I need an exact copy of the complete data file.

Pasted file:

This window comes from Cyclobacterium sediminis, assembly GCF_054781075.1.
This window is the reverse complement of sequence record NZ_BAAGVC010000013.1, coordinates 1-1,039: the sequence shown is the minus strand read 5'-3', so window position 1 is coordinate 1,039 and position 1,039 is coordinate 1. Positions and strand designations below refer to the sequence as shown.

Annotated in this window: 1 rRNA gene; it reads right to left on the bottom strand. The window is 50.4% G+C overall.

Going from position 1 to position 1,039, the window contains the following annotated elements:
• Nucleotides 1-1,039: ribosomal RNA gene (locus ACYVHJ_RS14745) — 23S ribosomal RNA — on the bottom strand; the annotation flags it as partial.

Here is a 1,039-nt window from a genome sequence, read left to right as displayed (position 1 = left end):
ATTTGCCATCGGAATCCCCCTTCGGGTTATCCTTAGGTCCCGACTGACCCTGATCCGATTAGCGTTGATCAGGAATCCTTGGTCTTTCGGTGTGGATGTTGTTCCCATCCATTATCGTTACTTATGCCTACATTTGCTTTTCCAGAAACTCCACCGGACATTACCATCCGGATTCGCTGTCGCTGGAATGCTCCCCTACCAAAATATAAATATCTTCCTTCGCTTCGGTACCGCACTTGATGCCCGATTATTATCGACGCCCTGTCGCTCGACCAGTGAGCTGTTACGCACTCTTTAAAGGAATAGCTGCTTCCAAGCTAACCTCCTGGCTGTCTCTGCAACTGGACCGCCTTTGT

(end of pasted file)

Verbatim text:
This window comes from Cyclobacterium sediminis, assembly GCF_054781075.1.
This window is the reverse complement of sequence record NZ_BAAGVC010000013.1, coordinates 1-1,039: the sequence shown is the minus strand read 5'-3', so window position 1 is coordinate 1,039 and position 1,039 is coordinate 1. Positions and strand designations below refer to the sequence as shown.

Annotated in this window: 1 rRNA gene; it reads right to left on the bottom strand. The window is 50.4% G+C overall.

Going from position 1 to position 1,039, the window contains the following annotated elements:
• Nucleotides 1-1,039: ribosomal RNA gene (locus ACYVHJ_RS14745) — 23S ribosomal RNA — on the bottom strand; the annotation flags it as partial.

Here is a 1,039-nt window from a genome sequence, read left to right as displayed (position 1 = left end):
ATTTGCCATCGGAATCCCCCTTCGGGTTATCCTTAGGTCCCGACTGACCCTGATCCGATTAGCGTTGATCAGGAATCCTTGGTCTTTCGGTGTGGATGTTGTTCCCATCCATTATCGTTACTTATGCCTACATTTGCTTTTCCAGAAACTCCACCGGACATTACCATCCGGATTCGCTGTCGCTGGAATGCTCCCCTACCAAAATATAAATATCTTCCTTCGCTTCGGTACCGCACTTGATGCCCGATTATTATCGACGCCCTGTCGCTCGACCAGTGAGCTGTTACGCACTCTTTAAAGGAATAGCTGCTTCCAAGCTAACCTCCTGGCTGTCTCTGCAACTGGACCGCCTTTGT